1.5:1 FAR on a 60,000 sf lot, translating to 90,000 sf of floor area

270 units (80% density bonus)

4:25:1 FAR, translating to 255,000 sf of floor area

No parking required for residential component; 40% reduction in non-residential parking

As you can see, TOC incentives can mean big increases in density and FAR, especially for mixed-use projects, and are designed to reduce or eliminate what would otherwise be significant parking requirements.  The goal, of course, is to incent developers to build more densely along Los Angeles’ transit corridors, leading to a long-term reduction in VMT while providing at least some affordable housing in an attempt to offset displacement and alleviate the city’s housing crisis.  But over a year later, is TOC working?

Last month, Los Angeles’ Planning Department released a Housing Progress Report, tracking, among other things, the outcomes of the TOC Program.  The City reports that nearly 250 projects have requested TOC incentives, which, if approved, would bring nearly 10,000 new housing units online, 2,000 of which would be affordable units.  Of those 2,000 affordable units, 38% would be reserved for ELI households.  According to the City’s data, many of these projects are located in Central and West Los Angeles.  Based on these numbers, TOC is certainly leading to the production of more transit-oriented development and affordable housing units; Los Angeles Planning Director Vince Bertoni has called the Program “very successful” and notes that TOC is the City’s “highest generator of affordable housing”—even more so than California’s statewide density bonus law.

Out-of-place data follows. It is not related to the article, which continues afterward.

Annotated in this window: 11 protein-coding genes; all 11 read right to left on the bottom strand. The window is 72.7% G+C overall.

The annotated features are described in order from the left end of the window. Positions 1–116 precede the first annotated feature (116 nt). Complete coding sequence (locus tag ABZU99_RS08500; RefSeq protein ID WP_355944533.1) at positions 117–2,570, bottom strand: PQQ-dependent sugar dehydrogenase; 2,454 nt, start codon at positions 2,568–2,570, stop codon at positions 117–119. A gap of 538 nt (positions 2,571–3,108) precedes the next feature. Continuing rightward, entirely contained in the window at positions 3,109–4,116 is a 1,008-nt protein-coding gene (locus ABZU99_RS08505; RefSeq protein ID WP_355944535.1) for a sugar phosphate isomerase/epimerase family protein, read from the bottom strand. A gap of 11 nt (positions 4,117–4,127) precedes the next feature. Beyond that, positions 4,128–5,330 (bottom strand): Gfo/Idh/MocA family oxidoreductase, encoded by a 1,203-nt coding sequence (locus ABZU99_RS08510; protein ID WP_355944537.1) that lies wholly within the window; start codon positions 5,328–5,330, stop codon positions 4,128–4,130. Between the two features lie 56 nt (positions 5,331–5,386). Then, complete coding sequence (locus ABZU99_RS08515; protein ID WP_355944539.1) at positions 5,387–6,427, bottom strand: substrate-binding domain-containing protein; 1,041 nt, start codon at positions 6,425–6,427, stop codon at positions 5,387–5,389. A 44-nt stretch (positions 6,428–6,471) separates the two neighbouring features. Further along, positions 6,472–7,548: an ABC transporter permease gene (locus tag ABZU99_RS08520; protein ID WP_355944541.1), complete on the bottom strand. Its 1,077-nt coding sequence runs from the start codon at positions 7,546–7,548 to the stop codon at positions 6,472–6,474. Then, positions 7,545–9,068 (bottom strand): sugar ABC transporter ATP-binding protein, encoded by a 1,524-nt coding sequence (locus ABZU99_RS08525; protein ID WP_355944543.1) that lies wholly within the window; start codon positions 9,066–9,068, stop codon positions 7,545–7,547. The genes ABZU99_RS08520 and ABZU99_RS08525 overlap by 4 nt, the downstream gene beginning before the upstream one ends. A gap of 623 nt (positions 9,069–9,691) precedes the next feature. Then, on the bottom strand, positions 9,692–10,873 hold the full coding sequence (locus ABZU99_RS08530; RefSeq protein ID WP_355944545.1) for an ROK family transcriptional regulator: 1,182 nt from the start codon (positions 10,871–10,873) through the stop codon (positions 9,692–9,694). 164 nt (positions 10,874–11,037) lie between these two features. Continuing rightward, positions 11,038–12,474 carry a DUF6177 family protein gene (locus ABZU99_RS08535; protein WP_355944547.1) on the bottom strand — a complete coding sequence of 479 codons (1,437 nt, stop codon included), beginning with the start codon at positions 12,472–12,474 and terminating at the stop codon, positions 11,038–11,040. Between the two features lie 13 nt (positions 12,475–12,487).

But the Program’s implementation hasn’t been without pitfalls.  TOC is constrained in meaningful ways: TOC incentives can’t apply to a project that receives a density bonus under state law or through any local program that features a density bonus provision, including a zone change.  But many properties located close to transit would require a zone change before mixed-use or residential projects could be developed.  For example, a number of properties located within a half-mile radius of the Metro Expo Line are currently zoned for industrial uses, making them ineligible for the Program’s bonuses.  And the successor agency to Los Angeles’ former Community Redevelopment Agency has asserted that density limits included in redevelopment plans for several neighborhoods are not superseded by the TOC Program, meaning that developments in these areas may face more restrictive density requirements than TOC would otherwise allow.

And some community advocates are not sold on the Program, either.  Residents in historic areas have expressed concern about the potential for developers to erect large projects that they view as out-of-scale with the surrounding neighborhood, fear that pre-1978 rent stabilized apartments will be replaced with expensive units, and worries about under-parked buildings that won’t be adequately served by Los Angeles’ existing transit network.  And even as applications to take advantage of TOC abound, ridership on Los Angeles’ Metro system has fallen; in 2017 it was at its lowest level in more than a decade.

As Meredith reminds us, land use, housing, and transportation issues are hugely complex.  But, at least so far, the TOC Program hasn’t faced a legal challenge.  And these first-year numbers suggest that TOC is leading to an increase in the number of transit-proximate affordable housing units in Los Angeles—even if the need remains great.  Even as we continue to ask hard questions about sustainable housing policy, programs like TOC offer a glimpse of what meaningful attempts to site dense development near transit can look like, warts and all.